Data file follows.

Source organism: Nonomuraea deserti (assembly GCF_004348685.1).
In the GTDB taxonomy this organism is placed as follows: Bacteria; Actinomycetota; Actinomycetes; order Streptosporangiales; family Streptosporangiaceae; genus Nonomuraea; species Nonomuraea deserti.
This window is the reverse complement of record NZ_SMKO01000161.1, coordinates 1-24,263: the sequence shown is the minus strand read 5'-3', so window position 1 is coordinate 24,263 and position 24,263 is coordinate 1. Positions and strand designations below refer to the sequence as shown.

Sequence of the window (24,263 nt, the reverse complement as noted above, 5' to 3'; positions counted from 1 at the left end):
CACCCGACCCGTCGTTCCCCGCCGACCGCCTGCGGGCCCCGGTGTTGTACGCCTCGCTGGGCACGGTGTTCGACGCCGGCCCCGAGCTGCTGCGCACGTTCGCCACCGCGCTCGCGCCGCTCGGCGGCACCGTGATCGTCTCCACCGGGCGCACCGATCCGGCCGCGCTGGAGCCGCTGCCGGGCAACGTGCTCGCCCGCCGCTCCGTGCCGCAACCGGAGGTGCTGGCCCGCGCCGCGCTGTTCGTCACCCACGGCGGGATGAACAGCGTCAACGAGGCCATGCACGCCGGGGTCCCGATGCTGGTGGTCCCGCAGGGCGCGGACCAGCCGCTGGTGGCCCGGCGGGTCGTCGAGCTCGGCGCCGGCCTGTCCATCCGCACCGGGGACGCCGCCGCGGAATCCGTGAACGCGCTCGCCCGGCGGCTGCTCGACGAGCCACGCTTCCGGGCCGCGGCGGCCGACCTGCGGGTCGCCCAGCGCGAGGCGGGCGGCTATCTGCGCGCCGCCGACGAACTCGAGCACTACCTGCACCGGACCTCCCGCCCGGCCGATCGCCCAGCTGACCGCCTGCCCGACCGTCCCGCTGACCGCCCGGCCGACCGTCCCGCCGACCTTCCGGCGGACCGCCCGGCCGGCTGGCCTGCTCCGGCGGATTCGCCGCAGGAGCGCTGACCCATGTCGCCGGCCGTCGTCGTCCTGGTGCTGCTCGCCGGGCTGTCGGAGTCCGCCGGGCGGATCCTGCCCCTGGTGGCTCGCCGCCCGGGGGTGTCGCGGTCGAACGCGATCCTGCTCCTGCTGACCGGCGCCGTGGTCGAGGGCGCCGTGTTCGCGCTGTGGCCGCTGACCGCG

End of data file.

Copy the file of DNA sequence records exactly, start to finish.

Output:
Source organism: Nonomuraea deserti (assembly GCF_004348685.1).
In the GTDB taxonomy this organism is placed as follows: Bacteria; Actinomycetota; Actinomycetes; order Streptosporangiales; family Streptosporangiaceae; genus Nonomuraea; species Nonomuraea deserti.
This window is the reverse complement of record NZ_SMKO01000161.1, coordinates 1-24,263: the sequence shown is the minus strand read 5'-3', so window position 1 is coordinate 24,263 and position 24,263 is coordinate 1. Positions and strand designations below refer to the sequence as shown.

Sequence of the window (24,263 nt, the reverse complement as noted above, 5' to 3'; positions counted from 1 at the left end):
CACCCGACCCGTCGTTCCCCGCCGACCGCCTGCGGGCCCCGGTGTTGTACGCCTCGCTGGGCACGGTGTTCGACGCCGGCCCCGAGCTGCTGCGCACGTTCGCCACCGCGCTCGCGCCGCTCGGCGGCACCGTGATCGTCTCCACCGGGCGCACCGATCCGGCCGCGCTGGAGCCGCTGCCGGGCAACGTGCTCGCCCGCCGCTCCGTGCCGCAACCGGAGGTGCTGGCCCGCGCCGCGCTGTTCGTCACCCACGGCGGGATGAACAGCGTCAACGAGGCCATGCACGCCGGGGTCCCGATGCTGGTGGTCCCGCAGGGCGCGGACCAGCCGCTGGTGGCCCGGCGGGTCGTCGAGCTCGGCGCCGGCCTGTCCATCCGCACCGGGGACGCCGCCGCGGAATCCGTGAACGCGCTCGCCCGGCGGCTGCTCGACGAGCCACGCTTCCGGGCCGCGGCGGCCGACCTGCGGGTCGCCCAGCGCGAGGCGGGCGGCTATCTGCGCGCCGCCGACGAACTCGAGCACTACCTGCACCGGACCTCCCGCCCGGCCGATCGCCCAGCTGACCGCCTGCCCGACCGTCCCGCTGACCGCCCGGCCGACCGTCCCGCCGACCTTCCGGCGGACCGCCCGGCCGGCTGGCCTGCTCCGGCGGATTCGCCGCAGGAGCGCTGACCCATGTCGCCGGCCGTCGTCGTCCTGGTGCTGCTCGCCGGGCTGTCGGAGTCCGCCGGGCGGATCCTGCCCCTGGTGGCTCGCCGCCCGGGGGTGTCGCGGTCGAACGCGATCCTGCTCCTGCTGACCGGCGCCGTGGTCGAGGGCGCCGTGTTCGCGCTGTGGCCGCTGACCGCG